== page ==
Wednesday, September 26, 2012

Movie Review: The Master


Finally. Finally, the latest film from Paul Thomas Anderson is upon us. For those of you who don't know, I've been counting the days til this film was released for months now. PTA is arguably, the best director of his generation and after the masterpiece that was There Will Be Blood, expectations for his newest film were high to say the least.

Well The Master is an amazing film but I can't say that it doesn't disappoint. It does. But I think it does so on purpose. You'll see...

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The film centers around a drunken WWII vet named Freddie Quell, (played marvelously by Joaquin Phoenix) who drifts through misadventure after misadventure until he stumbles across an enigmatic con-man/cult leader named Lancaster Dodd (played by the brilliant, Philip Seymour Hoffman). Dodd's religion, The Cause, is a dead ringer for Scientology, with it's grueling physical and mental exercises that purportedly, help alleviate the stings of past traumas. The promise of equilibrium, and the apparent familial bonds of Dodd's organization appeal to Freddie. The only problem is, he's bat shit crazy. Mental illness runs in his family, even before he became a PTSD candidate from his stint in the Navy and a violent drunk after returning to civilian life. Freddie is a slave to his primal urges, an impulsive bull in the hyper regimented China shop that Dodd has created with The Cause. Freddie longs to be loved and accepted, The Cause offers him these things but only after changing who he fundamentally is.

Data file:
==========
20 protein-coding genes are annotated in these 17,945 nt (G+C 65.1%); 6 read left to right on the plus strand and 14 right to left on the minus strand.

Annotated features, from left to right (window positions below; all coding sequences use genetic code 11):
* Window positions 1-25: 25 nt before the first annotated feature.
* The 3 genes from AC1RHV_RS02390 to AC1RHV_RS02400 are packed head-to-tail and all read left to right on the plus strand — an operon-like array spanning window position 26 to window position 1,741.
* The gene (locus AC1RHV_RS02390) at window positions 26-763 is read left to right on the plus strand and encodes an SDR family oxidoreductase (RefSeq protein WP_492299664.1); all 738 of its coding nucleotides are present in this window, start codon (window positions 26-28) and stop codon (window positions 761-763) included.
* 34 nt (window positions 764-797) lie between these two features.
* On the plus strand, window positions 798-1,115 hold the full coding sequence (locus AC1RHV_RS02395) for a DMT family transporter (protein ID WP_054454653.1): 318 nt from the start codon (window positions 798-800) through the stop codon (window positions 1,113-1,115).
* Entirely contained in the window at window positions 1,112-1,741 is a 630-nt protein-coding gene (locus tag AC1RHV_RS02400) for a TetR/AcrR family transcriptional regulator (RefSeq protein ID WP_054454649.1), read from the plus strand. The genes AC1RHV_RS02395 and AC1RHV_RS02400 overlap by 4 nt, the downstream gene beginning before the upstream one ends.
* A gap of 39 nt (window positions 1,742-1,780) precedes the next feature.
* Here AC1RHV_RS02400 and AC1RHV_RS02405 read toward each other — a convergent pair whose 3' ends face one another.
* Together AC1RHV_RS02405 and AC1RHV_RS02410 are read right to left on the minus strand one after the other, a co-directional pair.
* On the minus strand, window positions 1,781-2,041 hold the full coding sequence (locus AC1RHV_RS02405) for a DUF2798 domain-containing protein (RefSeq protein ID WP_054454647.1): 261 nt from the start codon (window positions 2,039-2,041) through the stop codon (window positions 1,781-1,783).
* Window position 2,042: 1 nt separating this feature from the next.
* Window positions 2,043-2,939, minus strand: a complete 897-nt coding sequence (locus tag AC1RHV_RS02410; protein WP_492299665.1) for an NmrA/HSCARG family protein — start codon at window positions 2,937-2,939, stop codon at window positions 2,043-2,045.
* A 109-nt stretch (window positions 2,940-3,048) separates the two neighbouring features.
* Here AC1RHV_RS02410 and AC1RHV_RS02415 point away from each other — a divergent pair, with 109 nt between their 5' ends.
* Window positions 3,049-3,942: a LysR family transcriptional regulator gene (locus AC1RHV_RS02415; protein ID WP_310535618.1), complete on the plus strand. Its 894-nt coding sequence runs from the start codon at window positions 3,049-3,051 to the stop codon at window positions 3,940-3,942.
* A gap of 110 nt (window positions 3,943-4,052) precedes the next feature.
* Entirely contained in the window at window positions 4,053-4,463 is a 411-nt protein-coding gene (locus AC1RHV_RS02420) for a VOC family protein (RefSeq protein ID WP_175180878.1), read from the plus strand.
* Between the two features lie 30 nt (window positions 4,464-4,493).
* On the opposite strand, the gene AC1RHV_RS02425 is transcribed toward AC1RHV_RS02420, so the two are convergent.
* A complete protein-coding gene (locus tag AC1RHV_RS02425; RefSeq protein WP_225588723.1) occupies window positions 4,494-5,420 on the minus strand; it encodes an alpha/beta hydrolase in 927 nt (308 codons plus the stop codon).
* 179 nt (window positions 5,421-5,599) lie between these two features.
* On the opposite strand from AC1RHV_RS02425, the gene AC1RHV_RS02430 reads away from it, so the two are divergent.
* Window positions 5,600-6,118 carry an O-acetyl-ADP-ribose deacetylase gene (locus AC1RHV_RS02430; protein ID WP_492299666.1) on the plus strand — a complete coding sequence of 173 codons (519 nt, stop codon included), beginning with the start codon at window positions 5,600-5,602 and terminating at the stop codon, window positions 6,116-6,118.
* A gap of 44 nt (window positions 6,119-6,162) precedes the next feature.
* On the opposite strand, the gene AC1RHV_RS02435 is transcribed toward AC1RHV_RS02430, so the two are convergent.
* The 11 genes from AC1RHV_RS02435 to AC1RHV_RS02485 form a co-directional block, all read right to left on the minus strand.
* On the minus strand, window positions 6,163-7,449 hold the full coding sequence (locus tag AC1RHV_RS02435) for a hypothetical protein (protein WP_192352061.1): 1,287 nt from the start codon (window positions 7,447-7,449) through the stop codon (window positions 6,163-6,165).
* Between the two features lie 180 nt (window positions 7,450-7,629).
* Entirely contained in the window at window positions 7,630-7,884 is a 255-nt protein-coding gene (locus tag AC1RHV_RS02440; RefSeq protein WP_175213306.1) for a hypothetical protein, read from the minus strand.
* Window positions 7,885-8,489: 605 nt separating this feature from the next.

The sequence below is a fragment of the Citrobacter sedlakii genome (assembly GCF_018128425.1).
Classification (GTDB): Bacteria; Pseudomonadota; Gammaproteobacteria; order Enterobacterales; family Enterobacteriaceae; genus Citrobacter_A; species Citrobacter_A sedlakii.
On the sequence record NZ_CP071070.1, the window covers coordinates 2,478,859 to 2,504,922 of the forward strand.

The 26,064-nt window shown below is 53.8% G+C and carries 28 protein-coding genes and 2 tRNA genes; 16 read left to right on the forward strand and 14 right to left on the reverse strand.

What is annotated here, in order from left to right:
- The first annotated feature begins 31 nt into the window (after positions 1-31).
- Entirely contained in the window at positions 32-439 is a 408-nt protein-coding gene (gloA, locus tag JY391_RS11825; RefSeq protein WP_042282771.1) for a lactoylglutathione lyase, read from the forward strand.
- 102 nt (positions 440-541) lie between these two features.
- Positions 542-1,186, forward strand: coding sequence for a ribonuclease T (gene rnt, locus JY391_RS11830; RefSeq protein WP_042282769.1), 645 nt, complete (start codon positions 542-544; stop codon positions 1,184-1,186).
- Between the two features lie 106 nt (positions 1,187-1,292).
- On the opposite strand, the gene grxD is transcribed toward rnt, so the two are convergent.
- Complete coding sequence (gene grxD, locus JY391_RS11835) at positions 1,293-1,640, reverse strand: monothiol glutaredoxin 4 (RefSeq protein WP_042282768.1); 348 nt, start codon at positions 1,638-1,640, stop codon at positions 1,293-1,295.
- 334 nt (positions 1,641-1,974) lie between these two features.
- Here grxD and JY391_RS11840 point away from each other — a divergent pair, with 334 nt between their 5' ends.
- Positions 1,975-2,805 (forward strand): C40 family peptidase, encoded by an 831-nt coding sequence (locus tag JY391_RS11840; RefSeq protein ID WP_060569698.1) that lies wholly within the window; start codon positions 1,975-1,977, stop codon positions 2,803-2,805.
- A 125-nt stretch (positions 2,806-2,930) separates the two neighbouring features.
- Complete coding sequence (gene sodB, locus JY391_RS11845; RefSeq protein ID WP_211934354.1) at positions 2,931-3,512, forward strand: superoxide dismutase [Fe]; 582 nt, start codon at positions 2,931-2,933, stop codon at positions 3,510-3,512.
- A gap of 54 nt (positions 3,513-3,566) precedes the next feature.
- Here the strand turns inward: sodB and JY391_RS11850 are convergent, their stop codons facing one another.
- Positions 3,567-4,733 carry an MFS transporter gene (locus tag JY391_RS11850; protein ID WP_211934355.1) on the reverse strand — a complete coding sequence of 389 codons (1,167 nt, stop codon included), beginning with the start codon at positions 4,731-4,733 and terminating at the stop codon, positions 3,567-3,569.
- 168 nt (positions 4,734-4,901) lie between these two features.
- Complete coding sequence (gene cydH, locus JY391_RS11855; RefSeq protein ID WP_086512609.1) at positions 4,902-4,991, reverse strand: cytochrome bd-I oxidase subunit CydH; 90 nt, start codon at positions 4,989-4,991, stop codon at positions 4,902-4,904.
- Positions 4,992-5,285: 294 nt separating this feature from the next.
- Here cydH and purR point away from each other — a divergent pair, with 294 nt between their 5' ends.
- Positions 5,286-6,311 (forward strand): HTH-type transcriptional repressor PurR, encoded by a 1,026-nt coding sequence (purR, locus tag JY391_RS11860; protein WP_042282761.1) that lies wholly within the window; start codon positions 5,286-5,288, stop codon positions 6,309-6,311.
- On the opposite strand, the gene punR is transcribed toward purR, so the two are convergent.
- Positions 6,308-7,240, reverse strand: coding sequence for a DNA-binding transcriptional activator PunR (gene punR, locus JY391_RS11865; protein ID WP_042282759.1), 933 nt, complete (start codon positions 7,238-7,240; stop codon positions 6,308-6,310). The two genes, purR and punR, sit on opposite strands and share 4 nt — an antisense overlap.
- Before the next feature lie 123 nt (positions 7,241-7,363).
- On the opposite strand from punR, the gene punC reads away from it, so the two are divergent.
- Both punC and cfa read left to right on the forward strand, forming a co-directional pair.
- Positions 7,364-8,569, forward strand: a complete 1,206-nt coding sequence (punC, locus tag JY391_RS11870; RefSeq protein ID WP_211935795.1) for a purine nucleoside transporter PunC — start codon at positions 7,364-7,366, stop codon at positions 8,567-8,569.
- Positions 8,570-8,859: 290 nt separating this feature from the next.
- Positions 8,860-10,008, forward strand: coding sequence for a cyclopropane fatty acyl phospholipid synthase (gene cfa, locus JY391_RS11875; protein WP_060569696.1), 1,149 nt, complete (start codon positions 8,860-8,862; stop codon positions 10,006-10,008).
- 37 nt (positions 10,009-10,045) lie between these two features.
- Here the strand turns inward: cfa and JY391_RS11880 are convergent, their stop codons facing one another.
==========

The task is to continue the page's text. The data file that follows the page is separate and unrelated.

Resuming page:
That's pretty much the plot of the movie. Freddie is basically an out of control maniac and Dodd is the ultimate manipulator. Watching the sparks fly in their scenes together is electrifying. What happens when the unstoppable force meets an immovable object? You get the jail cell scene. It's amazing to watch, especially on a giant screen. The Master was filmed in 70mm, the same as the old period epics from the 1960's, but instead of sweeping battle scenes and panoramic views, Anderson's film predominantly features people talking in rooms and intense closeups of it's actor's faces. This helps make the extremely powerful characters appear truly, larger than life.

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The film is beautiful to look at. It seems like Paul Thomas Anderson can do no wrong regarding the technical aspects of film making.  Every shot is gorgeous and engaging. Most of the film consists of just people talking indoors and never once did I feel bored. The way he places the camera, even in a living room, is almost always captivating. That being said, there are still TONS of visual treats for you cinematography fiends. Nearly all the Navy sequences at sea are breathtaking, along with Dodd's ship sailing under the Golden Gate Bridge at dawn, or Freddie racing motorcycles in the desert. These shots are more awe inspiring than all the 3D/CGI effects in the world.

Then there's the music. Holy fuck Johnny Greenwood's score is amazing. The sounds (some might call it music) he created in There Will Be Blood were not only menacing and foreboding (like John Williams work on Jaws, intense), they were so overpowering at times his score felt like another character itself. Well his work here in The Master is equally pleasing. This time his score has the opposite effect. Instead of knocking down your door and shoving the horrors of the American frontier in your face, his subtle, dreamlike compositions in The Master creep into your psyche and place the viewer into a foggy haze, much like Freddie Quell's character. It's amazing and truly haunting.